I typically will not use a product if the alcohol in it functions to strip my skin of its natural oils, but if it's in there because of how it will interact with other ingredients (eg. as an antibacterial, or to make sure the other ingredients are blending together and doing their jobs properly), I personally will give it a try. Worst case scenario, it'll dry out the top layers of my skin, and I'll stop using it — your skin is a living thing, and it's constantly renewing itself, so it'll be back to normal in no time :)

    If anyone else would like to weigh in, please feel free to pipe up! (I'm on the market for some good skincare articles or journals, too, if any of you have recommendations ;))

  25. NeenaJ, on August 20th, 2012 at 7:42 am said:

    Hi Rae and Lisa.

    Some active ingredients must be in an alcohol solution to dissolve and mix with other ingredients to form a consistent (homogeneous) solution. Other actives which require deeper penetration into the skin, are boosted by alcohol as a delivery system.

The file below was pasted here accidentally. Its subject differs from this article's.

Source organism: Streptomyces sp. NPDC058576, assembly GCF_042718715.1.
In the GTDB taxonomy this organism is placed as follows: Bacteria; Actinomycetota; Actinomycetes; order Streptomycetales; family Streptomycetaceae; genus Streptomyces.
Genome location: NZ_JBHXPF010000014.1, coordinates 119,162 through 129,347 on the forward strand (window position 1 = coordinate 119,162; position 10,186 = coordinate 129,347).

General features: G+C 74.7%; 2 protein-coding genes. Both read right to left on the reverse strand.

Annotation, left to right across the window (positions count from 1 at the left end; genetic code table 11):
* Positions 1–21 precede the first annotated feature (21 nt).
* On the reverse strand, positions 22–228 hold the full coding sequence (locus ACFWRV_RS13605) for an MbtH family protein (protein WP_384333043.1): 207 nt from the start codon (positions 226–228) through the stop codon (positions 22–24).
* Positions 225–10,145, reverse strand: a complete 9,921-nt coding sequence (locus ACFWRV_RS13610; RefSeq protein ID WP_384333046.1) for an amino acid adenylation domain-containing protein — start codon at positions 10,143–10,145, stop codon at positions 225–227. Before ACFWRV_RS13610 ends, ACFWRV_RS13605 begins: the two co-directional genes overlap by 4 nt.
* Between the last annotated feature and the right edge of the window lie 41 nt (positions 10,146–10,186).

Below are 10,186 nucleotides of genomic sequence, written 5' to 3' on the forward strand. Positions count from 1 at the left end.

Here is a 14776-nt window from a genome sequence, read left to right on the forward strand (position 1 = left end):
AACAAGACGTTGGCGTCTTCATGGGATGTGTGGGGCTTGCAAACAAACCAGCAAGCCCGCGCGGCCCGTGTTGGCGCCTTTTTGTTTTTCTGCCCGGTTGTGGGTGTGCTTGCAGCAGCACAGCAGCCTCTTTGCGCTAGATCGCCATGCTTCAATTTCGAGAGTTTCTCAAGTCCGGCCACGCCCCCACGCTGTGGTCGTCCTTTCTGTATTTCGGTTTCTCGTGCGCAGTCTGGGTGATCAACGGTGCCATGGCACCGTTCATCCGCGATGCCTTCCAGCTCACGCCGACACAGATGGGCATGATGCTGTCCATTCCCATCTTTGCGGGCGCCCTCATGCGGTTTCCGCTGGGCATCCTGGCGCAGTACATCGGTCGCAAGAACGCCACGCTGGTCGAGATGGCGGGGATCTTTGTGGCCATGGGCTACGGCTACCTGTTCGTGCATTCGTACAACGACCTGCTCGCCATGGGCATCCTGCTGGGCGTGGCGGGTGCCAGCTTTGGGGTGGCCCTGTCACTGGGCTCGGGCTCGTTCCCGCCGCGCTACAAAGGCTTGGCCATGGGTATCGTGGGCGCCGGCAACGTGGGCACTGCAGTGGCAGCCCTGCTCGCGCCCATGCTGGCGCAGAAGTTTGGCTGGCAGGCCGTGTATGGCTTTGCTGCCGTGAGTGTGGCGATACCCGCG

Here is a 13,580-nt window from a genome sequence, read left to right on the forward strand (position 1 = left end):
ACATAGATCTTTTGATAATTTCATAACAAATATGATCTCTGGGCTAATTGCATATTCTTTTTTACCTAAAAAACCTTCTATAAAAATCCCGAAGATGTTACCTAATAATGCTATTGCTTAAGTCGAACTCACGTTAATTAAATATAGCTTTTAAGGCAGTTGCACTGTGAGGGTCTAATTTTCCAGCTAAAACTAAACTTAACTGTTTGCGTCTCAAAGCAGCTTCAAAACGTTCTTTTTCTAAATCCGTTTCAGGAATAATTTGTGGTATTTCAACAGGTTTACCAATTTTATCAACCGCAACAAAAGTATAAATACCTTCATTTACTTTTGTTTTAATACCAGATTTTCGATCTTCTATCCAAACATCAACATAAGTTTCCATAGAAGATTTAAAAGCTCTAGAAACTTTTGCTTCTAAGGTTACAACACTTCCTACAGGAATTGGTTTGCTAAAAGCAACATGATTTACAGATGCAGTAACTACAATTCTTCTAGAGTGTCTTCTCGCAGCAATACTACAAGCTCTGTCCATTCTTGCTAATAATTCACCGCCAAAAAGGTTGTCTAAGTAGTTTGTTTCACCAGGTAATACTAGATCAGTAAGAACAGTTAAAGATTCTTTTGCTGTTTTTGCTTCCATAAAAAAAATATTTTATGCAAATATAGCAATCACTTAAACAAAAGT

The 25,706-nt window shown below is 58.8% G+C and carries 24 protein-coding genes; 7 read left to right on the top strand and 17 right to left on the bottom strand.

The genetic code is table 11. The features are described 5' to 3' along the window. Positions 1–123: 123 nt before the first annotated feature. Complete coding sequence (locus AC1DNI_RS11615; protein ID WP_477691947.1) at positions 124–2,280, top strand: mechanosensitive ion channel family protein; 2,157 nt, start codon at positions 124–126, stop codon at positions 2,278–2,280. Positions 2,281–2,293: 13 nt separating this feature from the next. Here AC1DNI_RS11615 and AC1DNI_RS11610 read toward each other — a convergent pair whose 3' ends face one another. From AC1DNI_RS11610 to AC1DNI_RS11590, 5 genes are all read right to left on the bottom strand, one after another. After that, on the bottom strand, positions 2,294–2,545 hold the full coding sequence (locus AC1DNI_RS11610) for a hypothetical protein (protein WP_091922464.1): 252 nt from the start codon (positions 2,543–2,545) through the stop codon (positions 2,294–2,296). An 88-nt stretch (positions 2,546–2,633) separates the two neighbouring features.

Alcohol is not always a bad thing. My skin is dry and temperamental though, so it doesn't always share that opinion. ;) I only completely avoid alcohol in cleansers – where they serve no other purpose than to strip the skin. In serums and other active concentrates, alcohol can provide essential functions. As Rae notes, the dryness can be buffed away in a day or two and once I know that a particular product dries out my skin, I will use it only a few times a week and be sure to follow up with a good moisturizer about 30 minutes after application.

    For example, my current vitamin C serum has alcohol and I've learned not to apply it on mornings when I've applied retinol the night before. It compounds the drying effect. So, I alternate every other morning with the retinol the other every other night. It can get confusing it you've got too many skin care products in your regimen, though. So, I've been known to keep a chart taped to my bathroom mirror!